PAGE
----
Paul E. Magloire addresses joint session of congress with Richard Nixon

Paul E. Magloire addresses joint session of congress with Richard Nixon

Haitian President Paul E. Magloire addresses a joint session of U.S. congress in 1955. He is being supported by U.S. Vice President Richard Nixon and House Speaker.

In January 1955, Haitian President Paul Eugene Magloire was invited to the United States for an official visit and stayed at the White House with the President and Mrs. Eisenhower. He received a warm welcome and was given a ticker-tape parade, possibly due to his anti-communist stand. On January 25, 1955, Paul E. Magloire addressed at the 84th joint session of Congress where he praised President Eisenhower's civil rights record. He was the third Negro to address a joint session (Liberian President Edwin Barclay in 1943, Ethiopian emperor Haile Selassie in 1954). He also praised President Eisenhower's effort to eliminate all sorts of misunderstanding which is a common objective for the countries in the western hemisphere. He visited Washington with Mrs. Magloire on a two week trip as a guest of U.S President. They were welcomed at the airport by Vice President Richard Nixon and State Secretary John Foster Dulles and their wives. Following this trip, the U.S vice president Richard Nixon visited Haiti on March 3, 1955.

During his trip, Nixon had a formal meeting with the Haitian cabinet at the Presidential Palace and a conference where he expressed his concern for a paltry sanction (two million dollars) to Haiti for infrastructural development by International Bank. However, he was hopeful about the negotiation of a loan amount of $7 million by Export-Import Bank for the Artibonite dam and irrigation project (On April 20, 1955, the fund was sanctioned). He remained sincere and attentive all through the conference and admitted the need for a grant-in-aid to rehabilitate the loss caused by Hurricane Hazel in October 1954. During his short trip, Nixon once made a break from Magloire and met a woman with a donkey on the road. He asked the lady through his interpreter what is the name of her donkey? The lady replied, donkey!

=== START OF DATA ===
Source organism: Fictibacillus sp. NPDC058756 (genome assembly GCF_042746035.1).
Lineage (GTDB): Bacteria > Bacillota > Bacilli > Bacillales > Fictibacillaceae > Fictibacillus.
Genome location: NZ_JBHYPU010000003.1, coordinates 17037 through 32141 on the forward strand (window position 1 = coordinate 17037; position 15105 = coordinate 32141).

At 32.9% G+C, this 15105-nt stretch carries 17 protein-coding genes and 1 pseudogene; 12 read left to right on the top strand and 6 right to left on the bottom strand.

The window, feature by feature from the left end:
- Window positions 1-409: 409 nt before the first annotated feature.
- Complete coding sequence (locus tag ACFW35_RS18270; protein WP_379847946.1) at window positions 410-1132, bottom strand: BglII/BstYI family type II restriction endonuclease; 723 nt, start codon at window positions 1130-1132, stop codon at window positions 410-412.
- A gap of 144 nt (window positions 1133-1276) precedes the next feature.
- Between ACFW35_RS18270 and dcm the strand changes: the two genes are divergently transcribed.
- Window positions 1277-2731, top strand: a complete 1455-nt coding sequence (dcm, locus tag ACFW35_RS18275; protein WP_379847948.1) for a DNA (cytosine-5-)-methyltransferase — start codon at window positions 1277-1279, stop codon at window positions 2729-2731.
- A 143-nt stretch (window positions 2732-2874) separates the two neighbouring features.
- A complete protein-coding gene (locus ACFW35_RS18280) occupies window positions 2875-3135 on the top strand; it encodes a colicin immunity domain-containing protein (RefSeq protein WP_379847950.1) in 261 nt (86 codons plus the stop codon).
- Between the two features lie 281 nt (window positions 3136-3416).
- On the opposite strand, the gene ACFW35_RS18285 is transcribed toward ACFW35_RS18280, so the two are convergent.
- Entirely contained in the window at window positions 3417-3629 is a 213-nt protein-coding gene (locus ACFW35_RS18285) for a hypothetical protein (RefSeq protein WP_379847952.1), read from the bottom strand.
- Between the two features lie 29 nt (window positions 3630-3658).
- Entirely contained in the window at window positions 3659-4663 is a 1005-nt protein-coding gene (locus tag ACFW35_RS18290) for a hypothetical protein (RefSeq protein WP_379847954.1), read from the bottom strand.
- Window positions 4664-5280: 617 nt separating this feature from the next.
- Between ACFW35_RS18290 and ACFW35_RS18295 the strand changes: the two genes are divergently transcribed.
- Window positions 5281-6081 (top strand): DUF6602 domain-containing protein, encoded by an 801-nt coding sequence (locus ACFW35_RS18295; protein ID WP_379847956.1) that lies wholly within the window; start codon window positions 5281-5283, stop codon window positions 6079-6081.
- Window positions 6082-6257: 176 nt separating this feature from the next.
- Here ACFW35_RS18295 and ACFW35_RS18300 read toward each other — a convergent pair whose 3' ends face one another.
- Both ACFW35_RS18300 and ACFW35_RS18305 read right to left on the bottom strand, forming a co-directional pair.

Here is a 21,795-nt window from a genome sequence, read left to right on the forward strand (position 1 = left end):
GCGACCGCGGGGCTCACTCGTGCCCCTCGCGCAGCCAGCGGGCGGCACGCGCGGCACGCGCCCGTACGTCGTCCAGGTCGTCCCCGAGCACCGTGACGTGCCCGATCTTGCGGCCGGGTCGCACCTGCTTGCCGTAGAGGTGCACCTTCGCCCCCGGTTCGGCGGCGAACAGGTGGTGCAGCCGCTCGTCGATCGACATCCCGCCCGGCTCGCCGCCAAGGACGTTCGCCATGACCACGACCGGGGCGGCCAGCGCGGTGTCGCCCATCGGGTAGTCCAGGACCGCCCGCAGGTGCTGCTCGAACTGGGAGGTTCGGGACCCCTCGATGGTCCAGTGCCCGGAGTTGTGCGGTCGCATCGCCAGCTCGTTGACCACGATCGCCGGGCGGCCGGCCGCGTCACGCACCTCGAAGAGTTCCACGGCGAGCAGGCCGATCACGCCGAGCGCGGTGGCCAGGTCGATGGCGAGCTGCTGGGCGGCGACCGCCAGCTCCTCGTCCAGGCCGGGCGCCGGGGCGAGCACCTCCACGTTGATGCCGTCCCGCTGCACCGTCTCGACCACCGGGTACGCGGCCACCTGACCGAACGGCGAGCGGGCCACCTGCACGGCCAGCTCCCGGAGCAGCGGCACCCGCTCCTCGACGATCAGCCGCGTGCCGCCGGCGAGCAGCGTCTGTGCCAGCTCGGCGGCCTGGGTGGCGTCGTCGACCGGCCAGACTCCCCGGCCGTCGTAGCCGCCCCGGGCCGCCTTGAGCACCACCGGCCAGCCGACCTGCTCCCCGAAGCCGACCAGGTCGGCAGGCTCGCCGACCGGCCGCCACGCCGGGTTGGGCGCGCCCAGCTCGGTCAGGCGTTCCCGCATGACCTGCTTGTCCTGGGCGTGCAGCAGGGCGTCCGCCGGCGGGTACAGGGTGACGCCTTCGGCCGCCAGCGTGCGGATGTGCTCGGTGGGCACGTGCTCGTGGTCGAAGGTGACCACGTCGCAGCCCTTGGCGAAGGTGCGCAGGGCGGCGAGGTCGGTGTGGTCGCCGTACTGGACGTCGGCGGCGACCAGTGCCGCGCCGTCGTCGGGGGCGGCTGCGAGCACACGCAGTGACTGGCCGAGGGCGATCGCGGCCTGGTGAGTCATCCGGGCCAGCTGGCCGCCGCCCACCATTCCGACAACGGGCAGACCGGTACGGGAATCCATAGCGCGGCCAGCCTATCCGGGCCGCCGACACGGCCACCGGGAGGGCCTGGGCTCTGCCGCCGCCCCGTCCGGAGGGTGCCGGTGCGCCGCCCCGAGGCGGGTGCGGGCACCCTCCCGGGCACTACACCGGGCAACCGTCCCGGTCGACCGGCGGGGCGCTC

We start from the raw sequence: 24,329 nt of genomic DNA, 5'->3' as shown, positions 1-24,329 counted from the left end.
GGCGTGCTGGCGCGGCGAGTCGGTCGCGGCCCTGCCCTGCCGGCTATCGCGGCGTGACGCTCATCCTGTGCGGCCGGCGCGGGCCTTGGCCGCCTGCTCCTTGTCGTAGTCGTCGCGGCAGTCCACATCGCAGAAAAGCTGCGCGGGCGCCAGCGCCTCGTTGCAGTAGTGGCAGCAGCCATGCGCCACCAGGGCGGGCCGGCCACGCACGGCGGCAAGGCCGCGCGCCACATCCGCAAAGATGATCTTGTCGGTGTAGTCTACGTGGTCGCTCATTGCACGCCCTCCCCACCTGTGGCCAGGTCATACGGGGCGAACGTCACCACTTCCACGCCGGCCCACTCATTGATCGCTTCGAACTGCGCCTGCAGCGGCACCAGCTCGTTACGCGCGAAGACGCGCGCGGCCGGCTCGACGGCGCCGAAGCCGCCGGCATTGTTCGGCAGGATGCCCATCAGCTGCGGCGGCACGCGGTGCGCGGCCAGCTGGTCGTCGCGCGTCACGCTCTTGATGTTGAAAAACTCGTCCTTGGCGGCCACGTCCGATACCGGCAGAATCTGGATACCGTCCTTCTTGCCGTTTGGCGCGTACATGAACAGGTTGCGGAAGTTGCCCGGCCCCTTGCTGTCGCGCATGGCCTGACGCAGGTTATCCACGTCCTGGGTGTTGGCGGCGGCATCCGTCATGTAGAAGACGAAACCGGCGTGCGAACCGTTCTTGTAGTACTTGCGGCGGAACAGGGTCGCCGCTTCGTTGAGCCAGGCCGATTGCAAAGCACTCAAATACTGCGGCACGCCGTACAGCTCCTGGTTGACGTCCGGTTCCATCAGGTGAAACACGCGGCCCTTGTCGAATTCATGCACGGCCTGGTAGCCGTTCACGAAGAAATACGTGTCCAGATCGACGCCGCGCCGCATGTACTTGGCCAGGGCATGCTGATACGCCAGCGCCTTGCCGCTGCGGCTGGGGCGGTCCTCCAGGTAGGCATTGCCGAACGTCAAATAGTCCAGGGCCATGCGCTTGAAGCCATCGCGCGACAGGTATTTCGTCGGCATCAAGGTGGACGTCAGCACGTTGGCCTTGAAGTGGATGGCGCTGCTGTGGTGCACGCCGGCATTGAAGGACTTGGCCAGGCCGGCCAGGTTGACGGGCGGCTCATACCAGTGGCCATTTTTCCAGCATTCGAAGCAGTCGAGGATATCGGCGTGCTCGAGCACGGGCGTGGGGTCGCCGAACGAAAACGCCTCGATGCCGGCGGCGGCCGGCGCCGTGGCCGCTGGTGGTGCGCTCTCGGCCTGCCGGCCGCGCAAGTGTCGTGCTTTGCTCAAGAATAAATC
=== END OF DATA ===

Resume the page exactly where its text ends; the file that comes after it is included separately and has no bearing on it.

There are many unknown facts which if revealed, could open new chapters in history or shed light on the dark side of the characters of great statesmen and politicians. "Walking Through Walls: A Memoir" is such a book written by Philip Smith. Author's father, Lew Philip was the interior designer of the White House. Lew was a psychic healer as well.
Before the visit of Richard Nixon to Haiti, Haitian President Paul Magloire made several phone calls to Philip's father because he needed the guest rooms of his presidential palace freshened up as soon as possible since he was expecting a visit from Nixon to review Haitian troops. However, his over-enthusiastic hospitality could not hide his real motive; it was quite clear to the White House that he wanted to keep the U.S happy because he was wanting to drop a pot of foreign aid on himself, which would never see the light of the day after it landed silently on his Swiss bank account. Next part of the story is truly shocking. When the author's father Lew arrived in Haiti and completed the decoration as was asked for, Mrs. Magloire was very satisfied with his work, but in exchange, she asked her guards to hold Lew at gunpoint and forced him to newly decorate her whole palace before leaving for the U.S. Before Lew, one Italian decorator went missing in Haiti forever. It took Lew about six months to complete the decoration to the most splendid palace imaginable at an astronomical cost and Lew received a single 'glass paperweight with Magloire's portrait' as a price for his service. Lew's family was in complete darkness on his whereabouts in Haiti, his wife, preparing for widowhood, moved from door to door in the U.S. but none cared for a decorator's wife.

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